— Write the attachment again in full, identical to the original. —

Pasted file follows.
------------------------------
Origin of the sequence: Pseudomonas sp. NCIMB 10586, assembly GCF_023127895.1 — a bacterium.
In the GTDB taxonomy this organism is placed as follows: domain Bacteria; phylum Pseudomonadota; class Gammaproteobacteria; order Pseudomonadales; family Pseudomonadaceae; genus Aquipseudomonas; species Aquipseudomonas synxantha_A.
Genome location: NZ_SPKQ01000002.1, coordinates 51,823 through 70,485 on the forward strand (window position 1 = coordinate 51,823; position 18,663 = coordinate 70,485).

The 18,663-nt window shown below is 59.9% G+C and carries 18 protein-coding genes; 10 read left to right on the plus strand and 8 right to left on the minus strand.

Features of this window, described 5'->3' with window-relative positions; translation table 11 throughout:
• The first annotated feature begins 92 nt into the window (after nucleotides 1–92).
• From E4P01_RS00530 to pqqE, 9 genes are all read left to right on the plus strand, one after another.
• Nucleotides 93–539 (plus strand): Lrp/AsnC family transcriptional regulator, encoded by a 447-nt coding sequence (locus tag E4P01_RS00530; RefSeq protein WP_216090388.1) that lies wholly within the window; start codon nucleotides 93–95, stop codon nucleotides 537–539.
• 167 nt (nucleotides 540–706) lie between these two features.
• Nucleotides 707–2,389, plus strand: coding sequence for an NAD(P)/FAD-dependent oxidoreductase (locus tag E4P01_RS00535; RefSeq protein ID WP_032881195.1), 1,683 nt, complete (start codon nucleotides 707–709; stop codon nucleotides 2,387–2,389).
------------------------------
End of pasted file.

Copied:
Origin of the sequence: Pseudomonas sp. NCIMB 10586, assembly GCF_023127895.1 — a bacterium.
In the GTDB taxonomy this organism is placed as follows: domain Bacteria; phylum Pseudomonadota; class Gammaproteobacteria; order Pseudomonadales; family Pseudomonadaceae; genus Aquipseudomonas; species Aquipseudomonas synxantha_A.
Genome location: NZ_SPKQ01000002.1, coordinates 51,823 through 70,485 on the forward strand (window position 1 = coordinate 51,823; position 18,663 = coordinate 70,485).

The 18,663-nt window shown below is 59.9% G+C and carries 18 protein-coding genes; 10 read left to right on the plus strand and 8 right to left on the minus strand.

Features of this window, described 5'->3' with window-relative positions; translation table 11 throughout:
• The first annotated feature begins 92 nt into the window (after nucleotides 1–92).
• From E4P01_RS00530 to pqqE, 9 genes are all read left to right on the plus strand, one after another.
• Nucleotides 93–539 (plus strand): Lrp/AsnC family transcriptional regulator, encoded by a 447-nt coding sequence (locus tag E4P01_RS00530; RefSeq protein WP_216090388.1) that lies wholly within the window; start codon nucleotides 93–95, stop codon nucleotides 537–539.
• 167 nt (nucleotides 540–706) lie between these two features.
• Nucleotides 707–2,389, plus strand: coding sequence for an NAD(P)/FAD-dependent oxidoreductase (locus tag E4P01_RS00535; RefSeq protein ID WP_032881195.1), 1,683 nt, complete (start codon nucleotides 707–709; stop codon nucleotides 2,387–2,389).